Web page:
It will be much simpler to get divorced in Maryland starting this October.
Maryland couples will be able to divorce without a physical separation (i.e. needing to reside in separate households) or waiting period thanks to a new law hitting the books that alters the grounds for divorce.
Currently, in Maryland, there are two types of divorce: (1) limited, and (2) absolute. Effective Oct. 1, 2023, Maryland is doing away with limited divorce and will only have absolute divorce.
What are the New Grounds for Divorce in Maryland?
In Maryland, a ground is required to get divorced. The new grounds for divorce are: (1) “six-month separation, if the parties have lived separate and apart for six months without interruption before the filing of the application for divorce” (and parties can be considered to live separate and apart even if they live under the same roof); and (2) “irreconcilable differences based on the reasons stated by the complainant for the permanent termination of the marriage.” The statute does not elaborate on what would be considered “irreconcilable differences.”
In addition, Maryland is keeping its existing ground for divorce of “mutual consent,” which requires parties to have a signed written settlement agreement resolving all issues relating to alimony, distribution of property, custody and child support, submit their signed agreement with child support guidelines, neither party files to set aside the agreement, and the court believes the agreement is in the best interests of any minor or dependent children.
What is unusual about Maryland’s new grounds for divorce is that for the first time, none of Maryland’s grounds are fault-based. Currently, the majority of the existing grounds for absolute divorce are fault based, and include:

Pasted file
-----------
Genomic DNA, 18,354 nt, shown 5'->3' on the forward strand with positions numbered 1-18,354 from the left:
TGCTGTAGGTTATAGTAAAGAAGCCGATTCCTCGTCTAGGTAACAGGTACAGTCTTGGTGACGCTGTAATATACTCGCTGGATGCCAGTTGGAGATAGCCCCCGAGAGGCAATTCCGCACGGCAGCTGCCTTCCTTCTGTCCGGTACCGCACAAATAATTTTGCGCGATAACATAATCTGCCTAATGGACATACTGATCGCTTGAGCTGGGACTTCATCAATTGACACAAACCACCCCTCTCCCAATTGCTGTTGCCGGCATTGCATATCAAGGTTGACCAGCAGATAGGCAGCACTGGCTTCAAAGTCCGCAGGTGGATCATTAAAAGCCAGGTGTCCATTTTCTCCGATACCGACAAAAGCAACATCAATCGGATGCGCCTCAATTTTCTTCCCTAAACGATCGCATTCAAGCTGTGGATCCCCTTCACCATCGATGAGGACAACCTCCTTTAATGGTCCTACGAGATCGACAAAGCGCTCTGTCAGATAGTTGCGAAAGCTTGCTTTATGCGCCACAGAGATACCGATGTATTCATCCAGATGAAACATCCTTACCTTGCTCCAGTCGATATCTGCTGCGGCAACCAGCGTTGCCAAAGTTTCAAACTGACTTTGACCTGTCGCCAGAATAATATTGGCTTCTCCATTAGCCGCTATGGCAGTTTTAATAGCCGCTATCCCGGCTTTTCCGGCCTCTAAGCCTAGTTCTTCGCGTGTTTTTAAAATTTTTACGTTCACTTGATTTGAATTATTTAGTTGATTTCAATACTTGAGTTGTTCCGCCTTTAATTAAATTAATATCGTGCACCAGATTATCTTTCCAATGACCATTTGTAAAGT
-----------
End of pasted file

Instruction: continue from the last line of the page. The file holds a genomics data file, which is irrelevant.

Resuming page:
- Desertion, if it has lasted for 12 months without interruption, is deliberate and final, and there is no reasonable expectation of reconciliation
- Conviction of a felony or misdemeanor, with a sentence of at least three years or an indeterminate sentence and served 12 years
- A 12-month separation requiring living separate and apart without cohabitation and without interruption
- Insanity if confined in a mental institution, hospital or other institution for at least three years, two physicians competent in psychiatry testify the insanity is incurable or no hope of discovery, and one has been a resident for at least two years
- Cruelty of treatment with no hope of reconciliation
- Excessively vicious conduct
- Mutual consent (as described above)
Eliminating fault as a ground for divorce does not mean that fault will not continue to play a factor in divorce. The court still is required to consider the circumstances that contributed to the estrangement of the parties in determining alimony and the equitable distribution of marital property.
However, once the law takes effect in October, people (especially those of limited means) will find it easier to divorce without first having to live separate and apart, in separate residences, for an entire year.